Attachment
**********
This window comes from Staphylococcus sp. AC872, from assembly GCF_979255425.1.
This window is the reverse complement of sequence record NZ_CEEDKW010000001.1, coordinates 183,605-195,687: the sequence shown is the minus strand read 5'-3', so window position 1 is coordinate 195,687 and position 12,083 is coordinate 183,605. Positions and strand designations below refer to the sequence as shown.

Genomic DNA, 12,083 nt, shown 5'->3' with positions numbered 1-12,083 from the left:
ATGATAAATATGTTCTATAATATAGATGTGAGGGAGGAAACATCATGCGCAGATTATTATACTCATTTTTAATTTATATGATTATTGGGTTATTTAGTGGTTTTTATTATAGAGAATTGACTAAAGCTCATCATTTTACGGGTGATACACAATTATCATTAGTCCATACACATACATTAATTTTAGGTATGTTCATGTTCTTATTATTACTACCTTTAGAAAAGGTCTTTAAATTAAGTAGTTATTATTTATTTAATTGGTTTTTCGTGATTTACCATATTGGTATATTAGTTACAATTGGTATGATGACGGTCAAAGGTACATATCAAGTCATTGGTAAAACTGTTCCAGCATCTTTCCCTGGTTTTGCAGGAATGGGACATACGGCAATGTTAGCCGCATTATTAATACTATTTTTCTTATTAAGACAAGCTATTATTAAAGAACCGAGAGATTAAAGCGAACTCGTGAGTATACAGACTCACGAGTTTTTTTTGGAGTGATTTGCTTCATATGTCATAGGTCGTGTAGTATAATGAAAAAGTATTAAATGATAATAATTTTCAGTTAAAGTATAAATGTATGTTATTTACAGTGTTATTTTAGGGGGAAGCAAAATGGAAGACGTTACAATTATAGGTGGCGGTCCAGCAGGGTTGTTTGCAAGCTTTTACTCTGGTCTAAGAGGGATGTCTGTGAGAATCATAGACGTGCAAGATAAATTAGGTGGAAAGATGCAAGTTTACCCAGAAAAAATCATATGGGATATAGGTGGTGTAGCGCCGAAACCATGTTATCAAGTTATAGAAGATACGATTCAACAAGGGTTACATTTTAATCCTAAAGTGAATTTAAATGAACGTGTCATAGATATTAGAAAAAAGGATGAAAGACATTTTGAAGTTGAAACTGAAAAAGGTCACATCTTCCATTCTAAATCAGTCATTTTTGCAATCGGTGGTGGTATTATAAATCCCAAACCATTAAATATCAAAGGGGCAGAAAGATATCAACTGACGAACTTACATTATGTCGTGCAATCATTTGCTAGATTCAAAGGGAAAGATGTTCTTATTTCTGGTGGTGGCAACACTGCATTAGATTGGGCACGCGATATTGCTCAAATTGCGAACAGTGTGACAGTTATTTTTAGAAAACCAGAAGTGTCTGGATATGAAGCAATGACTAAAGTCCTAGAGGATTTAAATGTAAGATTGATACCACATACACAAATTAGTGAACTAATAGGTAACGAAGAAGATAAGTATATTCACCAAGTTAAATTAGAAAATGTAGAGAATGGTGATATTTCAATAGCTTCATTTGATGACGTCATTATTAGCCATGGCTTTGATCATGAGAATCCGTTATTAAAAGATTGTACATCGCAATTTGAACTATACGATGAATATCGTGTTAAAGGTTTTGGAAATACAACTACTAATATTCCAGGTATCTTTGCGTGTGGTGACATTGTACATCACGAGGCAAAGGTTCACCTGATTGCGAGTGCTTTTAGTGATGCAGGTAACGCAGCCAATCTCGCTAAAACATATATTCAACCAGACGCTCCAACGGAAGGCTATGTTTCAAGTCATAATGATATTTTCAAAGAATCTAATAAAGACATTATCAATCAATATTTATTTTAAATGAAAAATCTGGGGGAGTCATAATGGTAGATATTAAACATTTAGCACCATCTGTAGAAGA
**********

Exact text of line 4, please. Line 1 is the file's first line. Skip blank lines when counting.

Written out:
ATGATAAATATGTTCTATAATATAGATGTGAGGGAGGAAACATCATGCGCAGATTATTATACTCATTTTTAATTTATATGATTATTGGGTTATTTAGTGGTTTTTATTATAGAGAATTGACTAAAGCTCATCATTTTACGGGTGATACACAATTATCATTAGTCCATACACATACATTAATTTTAGGTATGTTCATGTTCTTATTATTACTACCTTTAGAAAAGGTCTTTAAATTAAGTAGTTATTATTTATTTAATTGGTTTTTCGTGATTTACCATATTGGTATATTAGTTACAATTGGTATGATGACGGTCAAAGGTACATATCAAGTCATTGGTAAAACTGTTCCAGCATCTTTCCCTGGTTTTGCAGGAATGGGACATACGGCAATGTTAGCCGCATTATTAATACTATTTTTCTTATTAAGACAAGCTATTATTAAAGAACCGAGAGATTAAAGCGAACTCGTGAGTATACAGACTCACGAGTTTTTTTTGGAGTGATTTGCTTCATATGTCATAGGTCGTGTAGTATAATGAAAAAGTATTAAATGATAATAATTTTCAGTTAAAGTATAAATGTATGTTATTTACAGTGTTATTTTAGGGGGAAGCAAAATGGAAGACGTTACAATTATAGGTGGCGGTCCAGCAGGGTTGTTTGCAAGCTTTTACTCTGGTCTAAGAGGGATGTCTGTGAGAATCATAGACGTGCAAGATAAATTAGGTGGAAAGATGCAAGTTTACCCAGAAAAAATCATATGGGATATAGGTGGTGTAGCGCCGAAACCATGTTATCAAGTTATAGAAGATACGATTCAACAAGGGTTACATTTTAATCCTAAAGTGAATTTAAATGAACGTGTCATAGATATTAGAAAAAAGGATGAAAGACATTTTGAAGTTGAAACTGAAAAAGGTCACATCTTCCATTCTAAATCAGTCATTTTTGCAATCGGTGGTGGTATTATAAATCCCAAACCATTAAATATCAAAGGGGCAGAAAGATATCAACTGACGAACTTACATTATGTCGTGCAATCATTTGCTAGATTCAAAGGGAAAGATGTTCTTATTTCTGGTGGTGGCAACACTGCATTAGATTGGGCACGCGATATTGCTCAAATTGCGAACAGTGTGACAGTTATTTTTAGAAAACCAGAAGTGTCTGGATATGAAGCAATGACTAAAGTCCTAGAGGATTTAAATGTAAGATTGATACCACATACACAAATTAGTGAACTAATAGGTAACGAAGAAGATAAGTATATTCACCAAGTTAAATTAGAAAATGTAGAGAATGGTGATATTTCAATAGCTTCATTTGATGACGTCATTATTAGCCATGGCTTTGATCATGAGAATCCGTTATTAAAAGATTGTACATCGCAATTTGAACTATACGATGAATATCGTGTTAAAGGTTTTGGAAATACAACTACTAATATTCCAGGTATCTTTGCGTGTGGTGACATTGTACATCACGAGGCAAAGGTTCACCTGATTGCGAGTGCTTTTAGTGATGCAGGTAACGCAGCCAATCTCGCTAAAACATATATTCAACCAGACGCTCCAACGGAAGGCTATGTTTCAAGTCATAATGATATTTTCAAAGAATCTAATAAAGACATTATCAATCAATATTTATTTTAAATGAAAAATCTGGGGGAGTCATAATGGTAGATATTAAACATTTAGCACCATCTGTAGAAGA